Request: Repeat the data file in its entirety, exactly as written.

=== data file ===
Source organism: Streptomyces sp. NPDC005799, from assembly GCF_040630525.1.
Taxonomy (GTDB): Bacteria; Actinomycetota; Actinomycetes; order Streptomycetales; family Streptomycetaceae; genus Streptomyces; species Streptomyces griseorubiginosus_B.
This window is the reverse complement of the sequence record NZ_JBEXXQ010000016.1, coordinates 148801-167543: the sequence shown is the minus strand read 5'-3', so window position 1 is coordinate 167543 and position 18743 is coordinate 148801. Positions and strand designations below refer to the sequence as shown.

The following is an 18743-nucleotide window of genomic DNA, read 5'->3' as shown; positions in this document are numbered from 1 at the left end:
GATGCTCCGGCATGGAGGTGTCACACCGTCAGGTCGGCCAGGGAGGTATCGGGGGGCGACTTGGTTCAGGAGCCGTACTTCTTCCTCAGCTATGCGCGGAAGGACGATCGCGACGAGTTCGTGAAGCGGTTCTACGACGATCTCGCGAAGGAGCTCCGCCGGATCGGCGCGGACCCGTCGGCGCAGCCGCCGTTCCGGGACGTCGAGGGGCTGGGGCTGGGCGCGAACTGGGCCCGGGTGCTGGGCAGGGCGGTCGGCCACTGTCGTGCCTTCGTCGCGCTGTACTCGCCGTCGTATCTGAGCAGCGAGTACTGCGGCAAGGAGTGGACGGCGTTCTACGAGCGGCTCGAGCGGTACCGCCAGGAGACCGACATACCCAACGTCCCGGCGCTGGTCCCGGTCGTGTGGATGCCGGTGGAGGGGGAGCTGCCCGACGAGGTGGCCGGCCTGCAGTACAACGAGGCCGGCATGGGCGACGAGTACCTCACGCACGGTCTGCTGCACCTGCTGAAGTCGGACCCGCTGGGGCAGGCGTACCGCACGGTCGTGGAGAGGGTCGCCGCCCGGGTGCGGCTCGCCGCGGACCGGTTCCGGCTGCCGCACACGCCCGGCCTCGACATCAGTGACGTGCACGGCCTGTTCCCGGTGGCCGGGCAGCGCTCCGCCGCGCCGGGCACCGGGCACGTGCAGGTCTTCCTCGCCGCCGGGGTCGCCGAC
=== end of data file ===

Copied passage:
Source organism: Streptomyces sp. NPDC005799, from assembly GCF_040630525.1.
Taxonomy (GTDB): Bacteria; Actinomycetota; Actinomycetes; order Streptomycetales; family Streptomycetaceae; genus Streptomyces; species Streptomyces griseorubiginosus_B.
This window is the reverse complement of the sequence record NZ_JBEXXQ010000016.1, coordinates 148801-167543: the sequence shown is the minus strand read 5'-3', so window position 1 is coordinate 167543 and position 18743 is coordinate 148801. Positions and strand designations below refer to the sequence as shown.

The following is an 18743-nucleotide window of genomic DNA, read 5'->3' as shown; positions in this document are numbered from 1 at the left end:
GATGCTCCGGCATGGAGGTGTCACACCGTCAGGTCGGCCAGGGAGGTATCGGGGGGCGACTTGGTTCAGGAGCCGTACTTCTTCCTCAGCTATGCGCGGAAGGACGATCGCGACGAGTTCGTGAAGCGGTTCTACGACGATCTCGCGAAGGAGCTCCGCCGGATCGGCGCGGACCCGTCGGCGCAGCCGCCGTTCCGGGACGTCGAGGGGCTGGGGCTGGGCGCGAACTGGGCCCGGGTGCTGGGCAGGGCGGTCGGCCACTGTCGTGCCTTCGTCGCGCTGTACTCGCCGTCGTATCTGAGCAGCGAGTACTGCGGCAAGGAGTGGACGGCGTTCTACGAGCGGCTCGAGCGGTACCGCCAGGAGACCGACATACCCAACGTCCCGGCGCTGGTCCCGGTCGTGTGGATGCCGGTGGAGGGGGAGCTGCCCGACGAGGTGGCCGGCCTGCAGTACAACGAGGCCGGCATGGGCGACGAGTACCTCACGCACGGTCTGCTGCACCTGCTGAAGTCGGACCCGCTGGGGCAGGCGTACCGCACGGTCGTGGAGAGGGTCGCCGCCCGGGTGCGGCTCGCCGCGGACCGGTTCCGGCTGCCGCACACGCCCGGCCTCGACATCAGTGACGTGCACGGCCTGTTCCCGGTGGCCGGGCAGCGCTCCGCCGCGCCGGGCACCGGGCACGTGCAGGTCTTCCTCGCCGCCGGGGTCGCCGAC